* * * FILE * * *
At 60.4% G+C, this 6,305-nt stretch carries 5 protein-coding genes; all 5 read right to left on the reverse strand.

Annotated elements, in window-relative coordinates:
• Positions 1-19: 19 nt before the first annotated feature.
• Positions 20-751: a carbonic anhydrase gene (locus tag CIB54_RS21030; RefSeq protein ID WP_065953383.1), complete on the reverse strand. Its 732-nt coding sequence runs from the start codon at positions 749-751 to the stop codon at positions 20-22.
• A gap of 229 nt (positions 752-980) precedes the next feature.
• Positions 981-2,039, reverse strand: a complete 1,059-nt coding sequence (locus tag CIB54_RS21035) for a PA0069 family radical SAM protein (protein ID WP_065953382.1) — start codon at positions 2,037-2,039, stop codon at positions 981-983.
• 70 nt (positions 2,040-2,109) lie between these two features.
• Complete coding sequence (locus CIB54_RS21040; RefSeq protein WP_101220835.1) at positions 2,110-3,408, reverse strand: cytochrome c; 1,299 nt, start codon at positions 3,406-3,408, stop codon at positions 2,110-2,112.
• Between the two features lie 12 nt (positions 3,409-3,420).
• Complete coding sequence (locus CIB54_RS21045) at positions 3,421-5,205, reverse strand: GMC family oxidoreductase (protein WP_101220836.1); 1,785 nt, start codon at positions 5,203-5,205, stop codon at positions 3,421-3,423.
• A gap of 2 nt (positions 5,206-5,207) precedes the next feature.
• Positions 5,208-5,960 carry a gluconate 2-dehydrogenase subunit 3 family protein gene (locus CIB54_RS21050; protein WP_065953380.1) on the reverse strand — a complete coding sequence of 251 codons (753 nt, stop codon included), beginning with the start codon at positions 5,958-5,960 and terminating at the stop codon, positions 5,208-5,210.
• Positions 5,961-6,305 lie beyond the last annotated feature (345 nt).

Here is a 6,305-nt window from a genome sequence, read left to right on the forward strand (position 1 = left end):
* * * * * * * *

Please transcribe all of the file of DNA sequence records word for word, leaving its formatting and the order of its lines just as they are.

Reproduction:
At 60.4% G+C, this 6,305-nt stretch carries 5 protein-coding genes; all 5 read right to left on the reverse strand.

Annotated elements, in window-relative coordinates:
• Positions 1-19: 19 nt before the first annotated feature.
• Positions 20-751: a carbonic anhydrase gene (locus tag CIB54_RS21030; RefSeq protein ID WP_065953383.1), complete on the reverse strand. Its 732-nt coding sequence runs from the start codon at positions 749-751 to the stop codon at positions 20-22.
• A gap of 229 nt (positions 752-980) precedes the next feature.
• Positions 981-2,039, reverse strand: a complete 1,059-nt coding sequence (locus tag CIB54_RS21035) for a PA0069 family radical SAM protein (protein ID WP_065953382.1) — start codon at positions 2,037-2,039, stop codon at positions 981-983.
• 70 nt (positions 2,040-2,109) lie between these two features.
• Complete coding sequence (locus CIB54_RS21040; RefSeq protein WP_101220835.1) at positions 2,110-3,408, reverse strand: cytochrome c; 1,299 nt, start codon at positions 3,406-3,408, stop codon at positions 2,110-2,112.
• Between the two features lie 12 nt (positions 3,409-3,420).
• Complete coding sequence (locus CIB54_RS21045) at positions 3,421-5,205, reverse strand: GMC family oxidoreductase (protein WP_101220836.1); 1,785 nt, start codon at positions 5,203-5,205, stop codon at positions 3,421-3,423.
• A gap of 2 nt (positions 5,206-5,207) precedes the next feature.
• Positions 5,208-5,960 carry a gluconate 2-dehydrogenase subunit 3 family protein gene (locus CIB54_RS21050; protein WP_065953380.1) on the reverse strand — a complete coding sequence of 251 codons (753 nt, stop codon included), beginning with the start codon at positions 5,958-5,960 and terminating at the stop codon, positions 5,208-5,210.
• Positions 5,961-6,305 lie beyond the last annotated feature (345 nt).

Here is a 6,305-nt window from a genome sequence, read left to right on the forward strand (position 1 = left end):